Mr. THOMPSON. I think, Mr. Chairman, that we all recognize that there are differences within the Christian church, using that term in the most inclusive sense. There are certainly differences of opinion within the United Presbyterian Church. But to create situations in which those differences of opinion are aired publicly is to do a disservice, it seems to me, to the unity of the church unless the particular discussion is absolutely essential.

Now, it seems to me that the arguments against submitting these amendments to the States for ratification are overpowering. But in the event that they are submitted to the States for ratification, one unforunate result will be that we will have a public forum in which the differing views of persons will be expressed with great emotional intensity, and the result will be an adverse effect upon the rather fragile ecumenical movement.

Senator Bayit. I am sure that is happening now. There have been some who have suggested the way to keep this from happening is to just not have any hearings.

But that seems to me then to jeopardize the basic concept of free expression.

Mr. Thompsox. I quite agree with you. I certainly do not wish to be understood as being critical of this subcommittee.

Senator Bayu. Oh, go right ahead. I did not bring that up to criticize either. I just wanted to get your view.

. Mr. THOMPSOX. Quite the contrary, I think it is very important that the subcommittee hear the views of people on all sides of the issue. And it seems to me that the substantive arguments against the proposing of the amendments are very convincing.

I merely mention that one of the effects of submitting the amendments to the States for ratification will be this adverse effect upon the ecumenical relationships that have developed.

Senator Bays. Well, thank you very much, Mr. Thompson. I do not think there is any need to delay you further. I appreciate your contribution and that of your church.

I understand that our next witness, Dr. Robert Moss, the president of the United Church of Christ, is unable to be here; and Dr. Howard E. Spragg, executive vice president of the board for homeland ministries of the United Church of Christ, is not able to be here with us. But we have Rev. Sidney Lovett, Jr., and Mr. Tilford Dudley present who will present his statement.



Reverend LOVETT. Mr. Chairman

Senator Bayit. Reverend Lovett and Mr. Dudley. I want to apologize for the lateness of the hour, which was something we did not anticipate. We should have but we did not.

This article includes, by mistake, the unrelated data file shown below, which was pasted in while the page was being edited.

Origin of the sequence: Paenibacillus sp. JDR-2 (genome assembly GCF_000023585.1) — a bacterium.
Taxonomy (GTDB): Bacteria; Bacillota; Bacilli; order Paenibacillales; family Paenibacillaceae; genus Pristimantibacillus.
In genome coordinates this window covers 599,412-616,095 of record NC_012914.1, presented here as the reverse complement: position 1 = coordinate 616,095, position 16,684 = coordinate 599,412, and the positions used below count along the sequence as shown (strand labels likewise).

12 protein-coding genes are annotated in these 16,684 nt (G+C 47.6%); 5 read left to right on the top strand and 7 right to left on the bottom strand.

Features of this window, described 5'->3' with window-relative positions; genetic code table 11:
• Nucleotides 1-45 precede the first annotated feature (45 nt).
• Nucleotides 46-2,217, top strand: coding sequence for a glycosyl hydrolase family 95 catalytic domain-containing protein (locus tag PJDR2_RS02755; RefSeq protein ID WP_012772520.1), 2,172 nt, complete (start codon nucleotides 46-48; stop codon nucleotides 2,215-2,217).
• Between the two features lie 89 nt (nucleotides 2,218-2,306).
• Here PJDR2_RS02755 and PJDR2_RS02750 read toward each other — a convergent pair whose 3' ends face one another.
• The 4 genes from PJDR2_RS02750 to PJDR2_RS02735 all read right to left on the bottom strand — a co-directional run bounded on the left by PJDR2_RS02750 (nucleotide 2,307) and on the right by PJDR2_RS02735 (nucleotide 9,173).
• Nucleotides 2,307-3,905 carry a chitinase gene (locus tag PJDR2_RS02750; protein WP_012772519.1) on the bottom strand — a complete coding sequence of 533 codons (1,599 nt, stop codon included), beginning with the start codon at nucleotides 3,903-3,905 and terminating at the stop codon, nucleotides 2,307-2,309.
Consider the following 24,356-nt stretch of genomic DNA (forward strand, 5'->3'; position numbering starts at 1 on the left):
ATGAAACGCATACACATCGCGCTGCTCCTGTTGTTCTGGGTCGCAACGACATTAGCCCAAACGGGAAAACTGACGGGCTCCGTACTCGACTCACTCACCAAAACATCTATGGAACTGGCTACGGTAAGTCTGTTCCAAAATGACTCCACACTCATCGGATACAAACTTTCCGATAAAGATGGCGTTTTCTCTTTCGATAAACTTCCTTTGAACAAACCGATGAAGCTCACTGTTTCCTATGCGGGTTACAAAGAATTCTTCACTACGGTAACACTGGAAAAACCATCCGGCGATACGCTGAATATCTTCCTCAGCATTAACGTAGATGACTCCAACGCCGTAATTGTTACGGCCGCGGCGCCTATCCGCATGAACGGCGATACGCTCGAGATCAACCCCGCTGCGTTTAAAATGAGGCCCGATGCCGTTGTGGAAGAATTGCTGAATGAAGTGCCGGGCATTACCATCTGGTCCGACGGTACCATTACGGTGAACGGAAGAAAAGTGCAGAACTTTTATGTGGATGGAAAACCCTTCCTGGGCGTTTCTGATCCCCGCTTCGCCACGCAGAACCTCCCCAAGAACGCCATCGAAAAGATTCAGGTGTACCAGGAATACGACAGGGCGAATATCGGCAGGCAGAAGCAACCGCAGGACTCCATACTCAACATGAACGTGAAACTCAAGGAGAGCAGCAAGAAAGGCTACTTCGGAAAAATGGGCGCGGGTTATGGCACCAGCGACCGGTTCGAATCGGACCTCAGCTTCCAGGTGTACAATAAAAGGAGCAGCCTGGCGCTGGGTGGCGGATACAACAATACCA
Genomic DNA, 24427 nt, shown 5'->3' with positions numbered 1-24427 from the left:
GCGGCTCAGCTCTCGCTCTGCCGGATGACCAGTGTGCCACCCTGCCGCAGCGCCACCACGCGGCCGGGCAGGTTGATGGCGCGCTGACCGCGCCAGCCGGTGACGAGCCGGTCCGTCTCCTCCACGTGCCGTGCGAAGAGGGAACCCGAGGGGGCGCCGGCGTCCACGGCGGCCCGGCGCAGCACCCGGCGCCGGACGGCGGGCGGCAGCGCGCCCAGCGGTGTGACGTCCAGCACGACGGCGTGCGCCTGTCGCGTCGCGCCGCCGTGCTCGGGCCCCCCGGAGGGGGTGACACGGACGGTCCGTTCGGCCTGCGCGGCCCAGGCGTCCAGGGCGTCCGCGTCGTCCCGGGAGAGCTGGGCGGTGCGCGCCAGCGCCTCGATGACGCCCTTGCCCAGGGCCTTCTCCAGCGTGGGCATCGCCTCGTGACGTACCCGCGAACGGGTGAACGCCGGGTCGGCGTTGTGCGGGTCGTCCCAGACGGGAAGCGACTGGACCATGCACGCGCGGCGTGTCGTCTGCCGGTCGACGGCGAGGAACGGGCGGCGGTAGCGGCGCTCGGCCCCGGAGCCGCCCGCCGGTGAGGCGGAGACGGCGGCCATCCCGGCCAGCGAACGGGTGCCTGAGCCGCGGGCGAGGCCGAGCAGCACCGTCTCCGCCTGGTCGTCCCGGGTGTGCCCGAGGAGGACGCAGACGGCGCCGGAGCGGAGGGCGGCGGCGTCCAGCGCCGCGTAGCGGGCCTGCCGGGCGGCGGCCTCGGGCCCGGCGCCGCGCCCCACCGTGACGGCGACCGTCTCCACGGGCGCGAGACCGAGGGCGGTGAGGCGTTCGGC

Reverend LOVETT. Mr. Chairman, on behalf of the United Church of Christ I want to thank you for your openness and willingness to extend the hour and your patience and wisdom. I shall be very brief, abridging the message from our denomination for your consideration.

My name is Sidney Lovett and as the elected conference minister of the Central Atlantic Conference of the United Church of Christ, I am appearing today on behalf of Dr. Robert Moss, president for our denomination and the Rev. Howard Spragg, executive vice president of the board for homeland ministries of the United Church of Christ both of whom were unable to be here at this time.

I would like to have their statement entitled "Freedom of Choice Concerning Abortion" submitted into the record.

Senator Bayh. Without objection. [Statement of Robert V. Moss and Dr. Howard E. Spragg follows:]


CHURCH OF CHRIST ON “FREEDOM OF CHOICE ('ONCERNING ABORTION” This statement is submitted by the Rev. Dr. Robert V. Moss, President of the United Church of Christ, and the Rev. Dr. Howard E. Spragg, Executive Vice President of the Board for Homeland Ministries of the United Church of Christ.

The United Church of Christ was formed in June 1957 by the union of the Evangelical and Reformed Church and the General ('ouncil of the Congregational Christian Churches of the United States. It has just under two million members in about 6,900 local churches, which are grouped in area associations and state conferences. The top deliberative body is the biennial General Synod, with about 800 delegates chosen by the churches through their conferences. The U.C.C. national office is at 297 Park Avenue South, New York, N.Y. 10010. Its local office is at 110 Maryland Ave. N.E., Washington, D.C. 20002.